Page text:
NE 125th St / 25th Ave N, map
Respondent #4, 5/19/08
Posted speed limit is 30 MPH, but vehicles are typically doing 40 to 50 down the hill (and up the hill for that matter.) People making left turns into the neighborhood at the many entry points along 125th halt traffic, causing blind spots to oncoming traffic. Vehicles trying to switch lanes and accelerate do so with limited vision around the stopped vehicle. Many people use this particular crosswalk. There are at least 3 separate school bus stops that pick up and drop off at or within 50 feet of this intersection. There are stops for both the east and west bound Metro 41 route within 50 feet of this intersection as well. A "road diet", re-striping the street so that there is one lane in either direction plus a center turn lane, would
1. (limit) traffic would flow (to) the speed of the slowest driver with no option to pass and accelerate with a blind spot, (making) the speed limit much easier to enforce;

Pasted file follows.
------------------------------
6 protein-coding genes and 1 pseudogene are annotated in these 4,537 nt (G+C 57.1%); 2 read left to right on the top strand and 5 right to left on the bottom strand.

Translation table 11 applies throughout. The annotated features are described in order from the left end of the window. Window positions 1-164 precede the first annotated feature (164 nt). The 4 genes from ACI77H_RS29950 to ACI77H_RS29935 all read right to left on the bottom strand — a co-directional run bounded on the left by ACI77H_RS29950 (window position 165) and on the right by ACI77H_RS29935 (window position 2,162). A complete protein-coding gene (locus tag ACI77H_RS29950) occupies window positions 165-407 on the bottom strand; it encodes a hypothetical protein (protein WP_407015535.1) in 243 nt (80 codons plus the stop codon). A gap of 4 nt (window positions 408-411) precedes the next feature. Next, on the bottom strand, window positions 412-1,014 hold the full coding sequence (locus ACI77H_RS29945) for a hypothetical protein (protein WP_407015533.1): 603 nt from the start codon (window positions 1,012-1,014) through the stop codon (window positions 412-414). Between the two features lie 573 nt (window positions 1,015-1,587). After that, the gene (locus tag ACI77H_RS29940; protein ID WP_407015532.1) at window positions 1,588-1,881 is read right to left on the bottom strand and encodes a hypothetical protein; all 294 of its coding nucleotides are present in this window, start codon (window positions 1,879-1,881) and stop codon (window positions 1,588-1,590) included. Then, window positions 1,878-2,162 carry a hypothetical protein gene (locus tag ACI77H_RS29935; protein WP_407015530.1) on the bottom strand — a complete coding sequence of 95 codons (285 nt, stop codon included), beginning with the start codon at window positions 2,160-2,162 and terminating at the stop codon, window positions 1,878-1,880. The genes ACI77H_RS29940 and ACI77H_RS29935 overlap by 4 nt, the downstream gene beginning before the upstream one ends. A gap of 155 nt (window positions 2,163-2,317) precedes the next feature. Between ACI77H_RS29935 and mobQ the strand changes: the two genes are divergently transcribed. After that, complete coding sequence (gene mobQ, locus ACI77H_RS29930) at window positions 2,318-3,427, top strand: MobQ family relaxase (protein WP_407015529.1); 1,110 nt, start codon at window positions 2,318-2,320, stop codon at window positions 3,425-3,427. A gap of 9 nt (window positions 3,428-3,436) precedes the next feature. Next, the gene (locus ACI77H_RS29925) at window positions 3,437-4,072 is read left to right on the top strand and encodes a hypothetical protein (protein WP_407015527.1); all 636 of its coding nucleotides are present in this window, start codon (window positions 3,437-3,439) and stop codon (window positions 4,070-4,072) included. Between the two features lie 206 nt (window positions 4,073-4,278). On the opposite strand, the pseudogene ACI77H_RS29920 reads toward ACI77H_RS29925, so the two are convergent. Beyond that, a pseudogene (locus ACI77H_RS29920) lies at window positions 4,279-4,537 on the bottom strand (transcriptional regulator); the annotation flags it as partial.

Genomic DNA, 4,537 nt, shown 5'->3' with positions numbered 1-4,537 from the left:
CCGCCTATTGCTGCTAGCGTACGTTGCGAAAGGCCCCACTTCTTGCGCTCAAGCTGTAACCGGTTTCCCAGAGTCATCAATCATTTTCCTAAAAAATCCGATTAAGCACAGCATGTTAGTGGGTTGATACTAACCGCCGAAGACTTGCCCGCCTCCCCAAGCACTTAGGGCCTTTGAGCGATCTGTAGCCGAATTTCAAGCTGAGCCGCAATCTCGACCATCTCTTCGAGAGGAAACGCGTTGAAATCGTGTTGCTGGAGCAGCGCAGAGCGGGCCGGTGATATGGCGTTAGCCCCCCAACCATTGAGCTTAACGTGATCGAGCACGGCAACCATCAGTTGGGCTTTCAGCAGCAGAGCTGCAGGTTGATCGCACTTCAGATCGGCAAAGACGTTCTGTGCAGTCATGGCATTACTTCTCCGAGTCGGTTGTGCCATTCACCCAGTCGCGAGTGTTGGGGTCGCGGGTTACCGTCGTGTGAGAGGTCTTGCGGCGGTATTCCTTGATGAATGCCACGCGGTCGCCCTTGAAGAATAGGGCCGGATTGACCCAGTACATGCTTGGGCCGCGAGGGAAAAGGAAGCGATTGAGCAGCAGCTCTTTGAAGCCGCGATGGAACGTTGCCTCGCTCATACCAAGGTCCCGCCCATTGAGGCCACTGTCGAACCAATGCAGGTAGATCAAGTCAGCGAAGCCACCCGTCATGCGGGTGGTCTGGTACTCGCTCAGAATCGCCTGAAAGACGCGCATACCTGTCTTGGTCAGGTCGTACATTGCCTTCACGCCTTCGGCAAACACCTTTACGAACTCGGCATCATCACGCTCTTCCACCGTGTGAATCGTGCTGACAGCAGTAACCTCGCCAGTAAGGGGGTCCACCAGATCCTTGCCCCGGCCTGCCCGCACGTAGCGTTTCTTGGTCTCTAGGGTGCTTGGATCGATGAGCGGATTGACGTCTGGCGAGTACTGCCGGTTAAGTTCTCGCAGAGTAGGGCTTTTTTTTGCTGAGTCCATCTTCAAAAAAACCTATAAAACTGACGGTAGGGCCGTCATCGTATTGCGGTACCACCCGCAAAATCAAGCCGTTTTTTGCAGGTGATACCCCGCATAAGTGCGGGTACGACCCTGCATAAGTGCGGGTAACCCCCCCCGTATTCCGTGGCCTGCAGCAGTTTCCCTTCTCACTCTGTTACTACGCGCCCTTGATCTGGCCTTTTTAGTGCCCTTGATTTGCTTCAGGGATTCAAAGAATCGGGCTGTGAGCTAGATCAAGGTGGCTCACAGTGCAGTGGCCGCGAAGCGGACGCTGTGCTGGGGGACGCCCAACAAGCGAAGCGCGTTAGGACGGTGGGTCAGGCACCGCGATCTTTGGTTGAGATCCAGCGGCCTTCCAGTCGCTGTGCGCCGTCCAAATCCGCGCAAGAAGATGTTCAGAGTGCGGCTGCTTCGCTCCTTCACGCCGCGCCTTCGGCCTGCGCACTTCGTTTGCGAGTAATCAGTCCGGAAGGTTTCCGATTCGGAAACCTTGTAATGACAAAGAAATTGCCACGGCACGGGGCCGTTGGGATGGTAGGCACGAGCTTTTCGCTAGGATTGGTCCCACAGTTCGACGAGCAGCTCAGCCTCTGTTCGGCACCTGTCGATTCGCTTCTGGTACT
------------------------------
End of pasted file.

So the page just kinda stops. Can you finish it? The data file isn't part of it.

2. vehicles making left turns would be out of the traffic flow and would not only have one lane to judge before turning, but would also be visually offset to the left by a full vehicle length to make that judgment;
3. three lanes would be much easier for a pedestrian to make the critical judgment that all vehicles are stopped before crossing.
Seattle Department of Transportation (SDoT) Response, 08/24/2010
SDOT considers road diets for roadways with average daily traffic volumes of 25,000 or less. NE 125th St between NE Roosevelt Way and 35th Ave NE has demonstrated average volumes of about 16,200 vehicles on an average day. We have been monitoring traffic every year on NE 125th St west of 27th Ave NE since 2001. Traffic volumes decreased a whopping 17.3 % in less than a ten year time period. There was a 5% decrease in volumes between 2008 and 2009, alone.
Thank you again for taking the time to write; we value the contribution that citizens bring to transportation issues in their community. If you have further questions about pedestrian or bicycle issues, feel free to contact the Pedestrian and Bicycle Program directly at (206) 684-7583 or via e-mail at firstname.lastname@example.org.
For questions about Arterial Traffic Operations you can contact the Arterial Traffic Operations group at (206) 233-0033.
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